Journal of Legal Education, Volume 58, Number 2 (June 2008)
31 Pages Posted: 20 Jul 2012
Date Written: June 1, 2008
Nationwide empirical research has assessed the law school climate for gay, lesbian, bisexual, and transgender (GLBT) students. The research shows that the climate for GBLT students at most law schools in the United States, particularly those in urban areas, has improved. The research also shows, however, that this group still encounters substantial discrimination on law school campuses and in law school class¬rooms. This discrimination may result from overt acts, thoughtlessness, and/or neglect on the part of various actors in law school communities. Whatever the cause, the result is that many GLBT students feel disenfranchised from their broader law school communities. Nowhere is this result more telling than in stories of students who do not feel safe “coming out” on law school campuses and, in particular, in the stories of students who go back into the closet in law school. This article addresses the complex and sometimes sub¬tle discrimination faced by GLBT students, and provides proposals for law schools to address this discrimination.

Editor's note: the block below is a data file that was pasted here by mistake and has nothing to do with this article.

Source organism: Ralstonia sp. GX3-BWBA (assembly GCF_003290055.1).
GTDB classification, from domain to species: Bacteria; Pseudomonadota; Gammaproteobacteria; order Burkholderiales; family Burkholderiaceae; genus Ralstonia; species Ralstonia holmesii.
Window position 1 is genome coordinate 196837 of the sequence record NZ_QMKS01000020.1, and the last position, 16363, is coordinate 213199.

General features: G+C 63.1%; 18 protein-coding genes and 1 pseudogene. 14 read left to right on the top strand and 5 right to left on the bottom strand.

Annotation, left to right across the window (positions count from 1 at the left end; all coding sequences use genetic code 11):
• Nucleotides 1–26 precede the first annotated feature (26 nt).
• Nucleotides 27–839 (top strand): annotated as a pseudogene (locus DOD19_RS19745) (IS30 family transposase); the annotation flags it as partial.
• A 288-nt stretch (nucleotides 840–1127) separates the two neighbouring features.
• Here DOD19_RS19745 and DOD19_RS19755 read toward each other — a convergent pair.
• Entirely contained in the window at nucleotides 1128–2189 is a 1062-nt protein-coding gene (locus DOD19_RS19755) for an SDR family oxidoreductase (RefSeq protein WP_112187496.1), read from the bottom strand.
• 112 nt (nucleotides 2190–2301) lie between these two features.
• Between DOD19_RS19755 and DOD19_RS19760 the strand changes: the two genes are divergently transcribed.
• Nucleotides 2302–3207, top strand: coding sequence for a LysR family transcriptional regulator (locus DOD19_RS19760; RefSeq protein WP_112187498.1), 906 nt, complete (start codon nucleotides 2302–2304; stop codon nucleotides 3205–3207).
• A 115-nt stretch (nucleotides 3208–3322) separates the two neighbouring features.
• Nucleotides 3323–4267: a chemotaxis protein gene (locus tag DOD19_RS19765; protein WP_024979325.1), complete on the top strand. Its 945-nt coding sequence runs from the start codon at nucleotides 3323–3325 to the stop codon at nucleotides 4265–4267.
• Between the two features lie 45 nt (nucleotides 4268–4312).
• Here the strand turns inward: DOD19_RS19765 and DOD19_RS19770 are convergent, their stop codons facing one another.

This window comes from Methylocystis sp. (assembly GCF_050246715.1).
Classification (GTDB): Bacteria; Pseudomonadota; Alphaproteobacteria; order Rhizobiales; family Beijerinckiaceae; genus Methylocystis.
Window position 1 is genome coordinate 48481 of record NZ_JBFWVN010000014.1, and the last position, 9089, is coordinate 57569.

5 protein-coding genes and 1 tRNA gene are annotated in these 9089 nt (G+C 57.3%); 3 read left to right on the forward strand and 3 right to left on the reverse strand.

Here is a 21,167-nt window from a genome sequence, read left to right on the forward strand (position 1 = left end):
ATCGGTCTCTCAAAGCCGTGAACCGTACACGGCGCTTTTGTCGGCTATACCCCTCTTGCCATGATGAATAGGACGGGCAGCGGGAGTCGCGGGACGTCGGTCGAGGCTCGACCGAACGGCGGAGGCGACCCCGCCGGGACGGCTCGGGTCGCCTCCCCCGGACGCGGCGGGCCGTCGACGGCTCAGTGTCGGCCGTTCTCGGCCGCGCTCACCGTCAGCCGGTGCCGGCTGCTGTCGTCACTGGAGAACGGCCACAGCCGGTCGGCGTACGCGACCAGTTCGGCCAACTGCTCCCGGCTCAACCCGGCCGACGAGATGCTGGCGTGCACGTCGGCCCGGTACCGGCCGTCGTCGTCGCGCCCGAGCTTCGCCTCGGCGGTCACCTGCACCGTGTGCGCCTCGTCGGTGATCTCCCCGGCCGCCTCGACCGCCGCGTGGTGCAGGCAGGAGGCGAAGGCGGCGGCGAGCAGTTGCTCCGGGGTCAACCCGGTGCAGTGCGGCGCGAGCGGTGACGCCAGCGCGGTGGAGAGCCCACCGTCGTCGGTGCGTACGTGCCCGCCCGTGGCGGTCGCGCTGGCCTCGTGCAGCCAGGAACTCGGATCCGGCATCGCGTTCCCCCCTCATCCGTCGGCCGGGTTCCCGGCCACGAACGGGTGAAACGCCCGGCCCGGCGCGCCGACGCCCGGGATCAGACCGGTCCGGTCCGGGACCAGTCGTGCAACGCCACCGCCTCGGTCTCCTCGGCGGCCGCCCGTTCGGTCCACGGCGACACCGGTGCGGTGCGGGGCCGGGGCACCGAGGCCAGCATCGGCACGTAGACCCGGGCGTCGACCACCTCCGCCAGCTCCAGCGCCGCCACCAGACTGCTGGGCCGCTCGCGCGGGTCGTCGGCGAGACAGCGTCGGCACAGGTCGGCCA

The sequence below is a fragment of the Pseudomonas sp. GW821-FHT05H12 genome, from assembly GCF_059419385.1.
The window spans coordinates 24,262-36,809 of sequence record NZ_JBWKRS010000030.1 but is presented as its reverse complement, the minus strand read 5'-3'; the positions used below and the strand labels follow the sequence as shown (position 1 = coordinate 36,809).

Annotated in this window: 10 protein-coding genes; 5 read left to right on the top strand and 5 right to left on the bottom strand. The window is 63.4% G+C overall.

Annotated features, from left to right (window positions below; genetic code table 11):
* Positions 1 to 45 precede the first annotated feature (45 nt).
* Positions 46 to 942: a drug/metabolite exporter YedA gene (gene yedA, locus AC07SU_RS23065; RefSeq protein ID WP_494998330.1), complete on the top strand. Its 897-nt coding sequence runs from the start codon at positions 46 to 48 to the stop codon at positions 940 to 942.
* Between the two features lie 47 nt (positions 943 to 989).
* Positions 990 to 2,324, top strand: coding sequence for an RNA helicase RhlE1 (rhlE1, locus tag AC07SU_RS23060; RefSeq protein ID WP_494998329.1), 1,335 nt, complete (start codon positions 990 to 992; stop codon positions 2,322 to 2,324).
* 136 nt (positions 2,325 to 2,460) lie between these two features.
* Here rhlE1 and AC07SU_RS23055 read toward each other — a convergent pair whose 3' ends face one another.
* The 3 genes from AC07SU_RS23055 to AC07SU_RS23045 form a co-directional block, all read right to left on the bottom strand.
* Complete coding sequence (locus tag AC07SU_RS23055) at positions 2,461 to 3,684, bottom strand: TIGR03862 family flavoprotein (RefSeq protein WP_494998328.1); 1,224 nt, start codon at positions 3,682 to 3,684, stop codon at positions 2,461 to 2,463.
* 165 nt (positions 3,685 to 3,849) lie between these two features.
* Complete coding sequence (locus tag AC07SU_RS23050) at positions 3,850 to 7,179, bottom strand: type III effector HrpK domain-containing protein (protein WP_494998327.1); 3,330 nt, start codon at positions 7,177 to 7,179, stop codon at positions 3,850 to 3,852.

Keywords: Gay rights, sexual orientation, legal education, discrimination
Suggested Citation: Suggested Citation
Strader, Kelly and Clark, Brietta R. and Ingli, Robin and Kransberger, M. Elizabeth and Levine, Lawrence C. and Perez, William D., An Assessment of the Law School Climate for GLBT Students (June 1, 2008). Journal of Legal Education, Volume 58, Number 2 (June 2008); Pacific McGeorge School of Law Research Paper . Available at SSRN: https://ssrn.com/abstract=2113674